Atmos. Chem. Phys., 7, 237-241, 2007
www.atmos-chem-phys.net/7/237/2007/
doi:10.5194/acp-7-237-2007
© Author(s) 2007. This work is licensed under the
Creative Commons Attribution-NonCommercial-ShareAlike 2.5 License.
Stable isotopes provide revised global limits of aerobic methane emissions from plants
D. F. Ferretti1,2, J. B. Miller3, J. W. C. White1, K. R. Lassey2, D. C. Lowe2, and D. M. Etheridge4
1University of Colorado, Boulder, CO, USA
2National Institute of Water and Atmospheric Research Ltd, Wellington, New Zealand
3National Oceanographic and Atmospheric Administration, Boulder, CO, USA
4Marine and Atmospheric Research, Commonwealth Scientific and Industrial Research Organisation, Aspendale, Victoria, Australia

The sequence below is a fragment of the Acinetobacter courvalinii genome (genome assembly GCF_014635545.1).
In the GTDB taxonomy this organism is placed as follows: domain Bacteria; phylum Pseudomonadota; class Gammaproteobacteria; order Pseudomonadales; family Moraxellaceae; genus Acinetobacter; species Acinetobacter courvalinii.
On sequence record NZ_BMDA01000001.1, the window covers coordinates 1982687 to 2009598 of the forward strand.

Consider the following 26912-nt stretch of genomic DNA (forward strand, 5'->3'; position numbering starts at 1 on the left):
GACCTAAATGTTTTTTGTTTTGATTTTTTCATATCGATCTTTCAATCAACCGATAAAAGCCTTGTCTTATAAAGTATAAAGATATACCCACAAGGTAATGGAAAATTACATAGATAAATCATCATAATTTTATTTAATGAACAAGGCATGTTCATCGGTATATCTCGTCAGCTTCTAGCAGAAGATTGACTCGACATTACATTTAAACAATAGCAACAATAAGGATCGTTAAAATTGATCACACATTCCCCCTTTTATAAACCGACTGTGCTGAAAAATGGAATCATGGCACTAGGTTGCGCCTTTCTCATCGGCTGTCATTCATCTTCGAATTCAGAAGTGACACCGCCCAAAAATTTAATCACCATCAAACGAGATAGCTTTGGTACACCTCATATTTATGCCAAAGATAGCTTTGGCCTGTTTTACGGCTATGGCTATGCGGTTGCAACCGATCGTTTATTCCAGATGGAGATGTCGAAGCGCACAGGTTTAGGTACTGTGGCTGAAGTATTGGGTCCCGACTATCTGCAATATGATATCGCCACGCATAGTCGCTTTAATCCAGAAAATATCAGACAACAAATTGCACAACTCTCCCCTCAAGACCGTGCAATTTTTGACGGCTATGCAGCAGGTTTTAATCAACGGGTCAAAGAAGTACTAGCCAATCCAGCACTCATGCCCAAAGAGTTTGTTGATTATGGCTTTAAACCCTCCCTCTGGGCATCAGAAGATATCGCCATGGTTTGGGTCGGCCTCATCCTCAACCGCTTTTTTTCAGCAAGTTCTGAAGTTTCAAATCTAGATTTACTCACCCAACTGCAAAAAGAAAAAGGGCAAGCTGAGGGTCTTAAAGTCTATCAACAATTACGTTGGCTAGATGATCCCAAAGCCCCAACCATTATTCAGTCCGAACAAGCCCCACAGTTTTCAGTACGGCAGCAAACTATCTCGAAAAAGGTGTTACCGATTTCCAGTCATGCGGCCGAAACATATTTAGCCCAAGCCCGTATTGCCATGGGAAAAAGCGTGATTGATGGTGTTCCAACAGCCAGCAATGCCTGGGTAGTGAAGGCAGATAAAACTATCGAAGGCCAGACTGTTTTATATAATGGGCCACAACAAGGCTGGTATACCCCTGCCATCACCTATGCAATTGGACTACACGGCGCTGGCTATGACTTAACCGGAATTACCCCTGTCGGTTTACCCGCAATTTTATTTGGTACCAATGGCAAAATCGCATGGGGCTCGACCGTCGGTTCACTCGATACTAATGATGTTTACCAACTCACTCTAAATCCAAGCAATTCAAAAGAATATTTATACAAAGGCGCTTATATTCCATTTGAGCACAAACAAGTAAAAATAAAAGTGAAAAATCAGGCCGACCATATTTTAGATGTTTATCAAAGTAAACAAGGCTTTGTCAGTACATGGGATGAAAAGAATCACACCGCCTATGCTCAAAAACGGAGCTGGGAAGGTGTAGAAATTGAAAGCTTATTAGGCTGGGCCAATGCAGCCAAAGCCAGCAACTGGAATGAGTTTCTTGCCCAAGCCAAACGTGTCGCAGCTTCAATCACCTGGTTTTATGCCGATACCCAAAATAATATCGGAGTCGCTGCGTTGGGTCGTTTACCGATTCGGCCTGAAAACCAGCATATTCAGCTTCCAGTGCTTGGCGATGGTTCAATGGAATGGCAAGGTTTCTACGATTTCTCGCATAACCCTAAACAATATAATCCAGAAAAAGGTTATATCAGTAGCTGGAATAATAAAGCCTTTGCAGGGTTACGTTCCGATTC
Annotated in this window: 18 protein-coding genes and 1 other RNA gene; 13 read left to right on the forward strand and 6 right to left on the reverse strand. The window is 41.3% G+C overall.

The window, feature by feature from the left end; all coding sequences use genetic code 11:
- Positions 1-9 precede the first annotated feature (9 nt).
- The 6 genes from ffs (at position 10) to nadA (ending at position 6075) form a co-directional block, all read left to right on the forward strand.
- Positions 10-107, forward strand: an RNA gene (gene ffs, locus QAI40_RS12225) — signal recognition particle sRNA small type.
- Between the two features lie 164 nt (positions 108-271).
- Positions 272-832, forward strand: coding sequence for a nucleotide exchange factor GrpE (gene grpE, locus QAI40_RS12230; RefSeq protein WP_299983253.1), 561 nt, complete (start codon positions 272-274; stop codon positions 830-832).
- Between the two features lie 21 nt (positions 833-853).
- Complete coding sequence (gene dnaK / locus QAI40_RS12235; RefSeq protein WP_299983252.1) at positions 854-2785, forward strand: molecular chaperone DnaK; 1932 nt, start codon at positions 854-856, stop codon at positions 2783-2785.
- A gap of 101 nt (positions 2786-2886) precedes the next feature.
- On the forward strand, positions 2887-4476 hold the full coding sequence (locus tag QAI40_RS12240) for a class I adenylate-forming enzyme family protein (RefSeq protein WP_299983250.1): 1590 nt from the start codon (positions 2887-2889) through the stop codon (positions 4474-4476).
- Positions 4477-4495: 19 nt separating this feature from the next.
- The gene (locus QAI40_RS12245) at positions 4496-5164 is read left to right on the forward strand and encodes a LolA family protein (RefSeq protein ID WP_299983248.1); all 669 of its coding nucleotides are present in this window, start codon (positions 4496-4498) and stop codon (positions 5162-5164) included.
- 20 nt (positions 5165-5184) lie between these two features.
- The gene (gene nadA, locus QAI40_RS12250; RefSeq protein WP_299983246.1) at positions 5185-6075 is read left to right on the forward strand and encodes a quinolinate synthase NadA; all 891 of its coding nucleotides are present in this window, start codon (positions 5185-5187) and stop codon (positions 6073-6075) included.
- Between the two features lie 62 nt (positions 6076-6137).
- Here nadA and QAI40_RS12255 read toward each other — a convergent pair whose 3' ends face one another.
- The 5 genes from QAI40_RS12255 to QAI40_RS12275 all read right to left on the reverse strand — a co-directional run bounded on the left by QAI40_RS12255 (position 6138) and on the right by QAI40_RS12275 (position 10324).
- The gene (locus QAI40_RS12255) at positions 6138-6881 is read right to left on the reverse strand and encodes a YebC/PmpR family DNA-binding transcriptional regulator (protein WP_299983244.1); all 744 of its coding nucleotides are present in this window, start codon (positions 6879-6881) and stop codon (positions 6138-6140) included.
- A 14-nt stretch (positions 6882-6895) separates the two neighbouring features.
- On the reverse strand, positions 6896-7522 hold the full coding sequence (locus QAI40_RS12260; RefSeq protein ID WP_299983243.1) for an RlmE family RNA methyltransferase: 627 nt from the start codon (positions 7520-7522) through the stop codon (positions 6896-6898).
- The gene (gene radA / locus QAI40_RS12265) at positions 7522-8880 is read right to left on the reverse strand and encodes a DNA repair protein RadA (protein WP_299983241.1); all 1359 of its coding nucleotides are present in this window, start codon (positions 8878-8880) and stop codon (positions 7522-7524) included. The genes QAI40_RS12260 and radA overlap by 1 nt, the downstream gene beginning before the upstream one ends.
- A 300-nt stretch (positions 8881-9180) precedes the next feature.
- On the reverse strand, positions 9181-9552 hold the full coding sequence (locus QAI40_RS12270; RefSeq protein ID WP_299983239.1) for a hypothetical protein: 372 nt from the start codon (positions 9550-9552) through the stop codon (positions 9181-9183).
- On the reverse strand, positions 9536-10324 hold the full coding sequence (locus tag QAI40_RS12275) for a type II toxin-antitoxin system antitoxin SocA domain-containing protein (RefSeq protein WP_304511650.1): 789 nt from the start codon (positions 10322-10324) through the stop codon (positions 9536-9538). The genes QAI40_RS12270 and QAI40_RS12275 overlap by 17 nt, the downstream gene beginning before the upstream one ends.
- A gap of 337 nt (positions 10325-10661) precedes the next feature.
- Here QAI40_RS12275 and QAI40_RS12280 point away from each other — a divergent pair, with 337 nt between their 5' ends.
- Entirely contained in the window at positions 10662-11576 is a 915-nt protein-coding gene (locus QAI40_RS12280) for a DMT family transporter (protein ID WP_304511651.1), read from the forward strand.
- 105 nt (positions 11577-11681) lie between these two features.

Abstract. Recently Keppler et al. (2006) discovered a surprising new source of methane – terrestrial plants under aerobic conditions, with an estimated global production of 62–236 Tg yr−1 by an unknown mechanism. This is ~10–40% of the annual total of methane entering the modern atmosphere and ~30–100% of annual methane entering the pre-industrial (0 to 1700 AD) atmosphere. Here we test this reported global production of methane from plants against ice core records of atmospheric methane concentration (CH4) and stable carbon isotope ratios (δ13CH4) over the last 2000 years. Our top-down approach determines that global plant emissions must be much lower than proposed by Keppler et al. (2006) during the last 2000 years and are likely to lie in the range 0–46 Tg yr−1 and 0–176 Tg yr−1 during the pre-industrial and modern eras, respectively.

Citation: Ferretti, D. F., Miller, J. B., White, J. W. C., Lassey, K. R., Lowe, D. C., and Etheridge, D. M.: Stable isotopes provide revised global limits of aerobic methane emissions from plants, Atmos. Chem. Phys., 7, 237-241, doi:10.5194/acp-7-237-2007, 2007.
 
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